The requirements, objectives and dynamic, can vary significantly when working as a CFO in a PE environment versus a corporate environment. Michael Williamson, an experienced CFO, has worked for a number of blue chip businesses like Oaktree Capital, GSK and Sanofi, and recently led a finance transformation project within the asset services division of Cushman & Wakefield, a TPG private equity funded business.
Michael points out that the fundamental difference between a PE and corporate environment stems from the overriding motivation; “In a PE environment the key driver is that there is a clear exit strategy for the investor which can be as short as two years post-acquisition”. At Cushman & Wakefield, that meant they were simultaneously putting in new systems while developing the outsourcing solution for the Asset Services division at the same time.

Ultimately, the drivers in PE and PLCs are both to deliver value for shareholders, but PE houses have an exit plan whereas PLC investors may be looking to hold for the longer term and therefore wanting income and capital growth. “Therefore,” Michael says “there tends to be a shorter term EBITDA increase driver in PE-backed businesses.”

When focusing on achieving short-term growth based on an exit strategy, Michael looks to three key drivers:

1. Outsourcing

Michael and his team outsourced their corporate finance services to Accenture, including transferring all financial systems onto Workday ERP systems. Michael points out that the incremental value and relatively low risk from outsourcing are very powerful in EBITDA terms for investors; with the cost of delivery as low as three times EBITDA. Outsourcing enables growth to be achieved at a lower cost of investment and with less risk compared to growth by acquisition.

2. Planning Delivery

Simultaneously delivering outsourcing alongside new systems is no easy task and Michael says “continuity and resourcing are essential to enable a successful program”. As a result, the key account management retained in the business, and their interface with the outsource provider are critical to success. Cutting too deeply and risking a lack of continuity of staff can destroy longer-term benefits and lead to unnecessary costs.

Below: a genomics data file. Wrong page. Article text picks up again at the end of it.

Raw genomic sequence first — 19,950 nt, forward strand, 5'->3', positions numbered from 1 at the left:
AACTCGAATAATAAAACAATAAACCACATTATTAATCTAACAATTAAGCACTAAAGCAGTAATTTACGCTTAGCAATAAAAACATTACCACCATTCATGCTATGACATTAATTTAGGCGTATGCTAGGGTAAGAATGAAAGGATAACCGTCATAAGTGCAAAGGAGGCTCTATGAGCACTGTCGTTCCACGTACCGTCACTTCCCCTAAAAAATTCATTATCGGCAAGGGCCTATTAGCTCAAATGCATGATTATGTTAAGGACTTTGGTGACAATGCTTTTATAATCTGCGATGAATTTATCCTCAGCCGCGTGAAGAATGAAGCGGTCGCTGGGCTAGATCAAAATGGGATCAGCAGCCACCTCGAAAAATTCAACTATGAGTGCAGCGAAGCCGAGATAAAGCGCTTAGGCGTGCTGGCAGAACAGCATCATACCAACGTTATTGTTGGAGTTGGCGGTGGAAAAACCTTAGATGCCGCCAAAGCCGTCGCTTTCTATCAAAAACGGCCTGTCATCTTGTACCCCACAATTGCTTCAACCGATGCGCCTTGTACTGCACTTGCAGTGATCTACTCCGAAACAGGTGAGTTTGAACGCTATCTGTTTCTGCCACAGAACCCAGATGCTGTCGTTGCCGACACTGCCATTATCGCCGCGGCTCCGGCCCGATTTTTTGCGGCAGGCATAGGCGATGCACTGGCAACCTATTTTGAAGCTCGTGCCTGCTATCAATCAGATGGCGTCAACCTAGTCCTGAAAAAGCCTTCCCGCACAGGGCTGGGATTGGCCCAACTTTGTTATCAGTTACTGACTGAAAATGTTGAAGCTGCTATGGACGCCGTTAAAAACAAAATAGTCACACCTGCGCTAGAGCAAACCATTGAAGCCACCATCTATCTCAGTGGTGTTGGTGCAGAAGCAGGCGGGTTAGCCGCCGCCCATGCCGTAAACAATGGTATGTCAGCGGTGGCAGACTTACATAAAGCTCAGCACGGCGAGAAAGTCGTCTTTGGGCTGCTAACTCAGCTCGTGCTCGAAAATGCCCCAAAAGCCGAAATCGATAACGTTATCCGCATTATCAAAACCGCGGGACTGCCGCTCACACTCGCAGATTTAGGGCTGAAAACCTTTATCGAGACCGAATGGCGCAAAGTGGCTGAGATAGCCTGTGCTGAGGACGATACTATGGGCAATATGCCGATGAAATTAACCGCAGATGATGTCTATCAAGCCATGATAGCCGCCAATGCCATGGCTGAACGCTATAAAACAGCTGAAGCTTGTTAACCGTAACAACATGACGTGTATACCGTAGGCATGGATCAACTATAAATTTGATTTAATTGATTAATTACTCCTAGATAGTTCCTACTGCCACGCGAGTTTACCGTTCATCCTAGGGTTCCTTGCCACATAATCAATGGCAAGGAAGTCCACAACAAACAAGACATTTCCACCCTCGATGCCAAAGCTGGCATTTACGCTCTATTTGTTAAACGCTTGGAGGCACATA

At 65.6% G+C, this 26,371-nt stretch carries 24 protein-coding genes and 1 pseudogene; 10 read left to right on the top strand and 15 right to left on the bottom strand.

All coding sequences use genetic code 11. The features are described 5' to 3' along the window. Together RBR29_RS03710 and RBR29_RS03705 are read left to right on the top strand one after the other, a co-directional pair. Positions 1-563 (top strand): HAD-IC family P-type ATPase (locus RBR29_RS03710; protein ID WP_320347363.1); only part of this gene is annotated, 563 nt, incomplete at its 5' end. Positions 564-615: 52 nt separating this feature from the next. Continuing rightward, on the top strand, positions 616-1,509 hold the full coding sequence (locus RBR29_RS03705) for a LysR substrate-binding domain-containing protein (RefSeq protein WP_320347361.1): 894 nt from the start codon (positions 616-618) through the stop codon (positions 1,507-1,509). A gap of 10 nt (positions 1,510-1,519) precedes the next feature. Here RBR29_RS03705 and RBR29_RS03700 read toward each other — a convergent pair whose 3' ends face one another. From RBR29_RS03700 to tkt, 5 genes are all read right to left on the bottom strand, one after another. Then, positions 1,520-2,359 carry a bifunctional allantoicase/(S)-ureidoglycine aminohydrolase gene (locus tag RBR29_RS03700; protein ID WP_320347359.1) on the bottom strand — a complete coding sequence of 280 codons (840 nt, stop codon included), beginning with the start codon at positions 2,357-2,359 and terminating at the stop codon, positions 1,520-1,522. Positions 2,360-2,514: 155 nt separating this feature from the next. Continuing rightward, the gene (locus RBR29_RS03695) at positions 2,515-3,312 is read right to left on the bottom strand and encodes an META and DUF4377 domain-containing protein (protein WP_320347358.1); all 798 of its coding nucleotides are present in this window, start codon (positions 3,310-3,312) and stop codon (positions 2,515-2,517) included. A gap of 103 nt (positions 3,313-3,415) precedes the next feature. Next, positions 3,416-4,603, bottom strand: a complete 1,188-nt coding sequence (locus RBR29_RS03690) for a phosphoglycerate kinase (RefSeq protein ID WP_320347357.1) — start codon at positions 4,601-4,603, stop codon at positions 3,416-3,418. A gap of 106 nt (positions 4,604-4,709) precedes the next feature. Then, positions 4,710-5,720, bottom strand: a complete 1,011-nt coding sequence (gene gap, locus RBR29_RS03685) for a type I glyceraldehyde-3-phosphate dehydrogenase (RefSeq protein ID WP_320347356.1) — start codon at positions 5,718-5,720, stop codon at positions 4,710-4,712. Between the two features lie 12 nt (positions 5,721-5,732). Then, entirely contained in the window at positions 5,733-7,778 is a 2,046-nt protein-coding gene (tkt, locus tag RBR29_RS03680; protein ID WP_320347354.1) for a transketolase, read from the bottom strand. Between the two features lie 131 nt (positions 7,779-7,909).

Planning is necessary for acquisitions of small private businesses too, particularly regarding integration, as the new business needs to be mentored and supported by the group functions such as through the provision of standard systems and the delivery of synergies.

As the business goes through a restructuring, the loss of some knowledge is inevitable and requires careful management to avoid operational and financial issues with clients leading to value loss. Michael sees the remaining account managers as playing a key role following a restructure, and as a result, their motivation and retention are critical.

3. Culture

Cultural differences between the two merging companies need to be overcome quickly, as do any blockers to a successful merger. Michael says that to achieve this, “it’s important that a new corporate culture and brand is established quickly and efficiently”. Communication at this time is vital.

As people leave a business during a time of change, motivation levels among remaining employees can fall, and there is a danger they look to the people leading these change programs, some of them on an interim basis, as part of the problem rather than the solution. If not carefully managed, this can lead to hostility among employees that further erodes motivation.

The significant advantage of operating in a PE environment is not having to report to public markets, therefore “focusing efforts on operational synergies and improvements”. Michael goes on to point out that as a result, delays and disruptions do not have to be aired publicly which enables programs to be “protected and delivered”. This gives space within the program to make course adjustments without immediate outside pressure and speculation.

About Michael Williamson

Michael is a seasoned Finance leader working for listed companies, private equity and partnerships. Michael has had extensive experience growing, leading and shaping the strategic direction of businesses including restructuring and turnaround, returning firms to liquidity, growth, increasing profitability and completing private equity transactions.

Subscribe to receive actionable leadership insights to your inbox